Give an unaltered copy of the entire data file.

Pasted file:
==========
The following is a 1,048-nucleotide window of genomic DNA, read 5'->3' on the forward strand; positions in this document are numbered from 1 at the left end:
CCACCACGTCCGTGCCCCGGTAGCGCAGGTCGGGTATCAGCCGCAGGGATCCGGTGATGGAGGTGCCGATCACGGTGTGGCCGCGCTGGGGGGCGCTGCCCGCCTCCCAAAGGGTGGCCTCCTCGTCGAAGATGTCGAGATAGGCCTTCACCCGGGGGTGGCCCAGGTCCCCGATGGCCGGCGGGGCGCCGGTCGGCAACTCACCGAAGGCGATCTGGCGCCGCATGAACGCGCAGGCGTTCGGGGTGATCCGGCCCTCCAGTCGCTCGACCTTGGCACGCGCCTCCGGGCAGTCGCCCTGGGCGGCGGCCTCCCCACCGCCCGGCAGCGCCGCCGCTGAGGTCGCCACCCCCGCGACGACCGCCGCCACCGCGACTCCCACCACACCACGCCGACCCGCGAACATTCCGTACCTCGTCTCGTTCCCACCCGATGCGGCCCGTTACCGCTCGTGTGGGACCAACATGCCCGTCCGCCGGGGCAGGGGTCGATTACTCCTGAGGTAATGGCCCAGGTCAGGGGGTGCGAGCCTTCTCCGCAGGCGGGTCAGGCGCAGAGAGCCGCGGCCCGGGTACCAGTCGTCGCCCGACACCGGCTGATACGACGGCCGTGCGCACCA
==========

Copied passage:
The following is a 1,048-nucleotide window of genomic DNA, read 5'->3' on the forward strand; positions in this document are numbered from 1 at the left end:
CCACCACGTCCGTGCCCCGGTAGCGCAGGTCGGGTATCAGCCGCAGGGATCCGGTGATGGAGGTGCCGATCACGGTGTGGCCGCGCTGGGGGGCGCTGCCCGCCTCCCAAAGGGTGGCCTCCTCGTCGAAGATGTCGAGATAGGCCTTCACCCGGGGGTGGCCCAGGTCCCCGATGGCCGGCGGGGCGCCGGTCGGCAACTCACCGAAGGCGATCTGGCGCCGCATGAACGCGCAGGCGTTCGGGGTGATCCGGCCCTCCAGTCGCTCGACCTTGGCACGCGCCTCCGGGCAGTCGCCCTGGGCGGCGGCCTCCCCACCGCCCGGCAGCGCCGCCGCTGAGGTCGCCACCCCCGCGACGACCGCCGCCACCGCGACTCCCACCACACCACGCCGACCCGCGAACATTCCGTACCTCGTCTCGTTCCCACCCGATGCGGCCCGTTACCGCTCGTGTGGGACCAACATGCCCGTCCGCCGGGGCAGGGGTCGATTACTCCTGAGGTAATGGCCCAGGTCAGGGGGTGCGAGCCTTCTCCGCAGGCGGGTCAGGCGCAGAGAGCCGCGGCCCGGGTACCAGTCGTCGCCCGACACCGGCTGATACGACGGCCGTGCGCACCA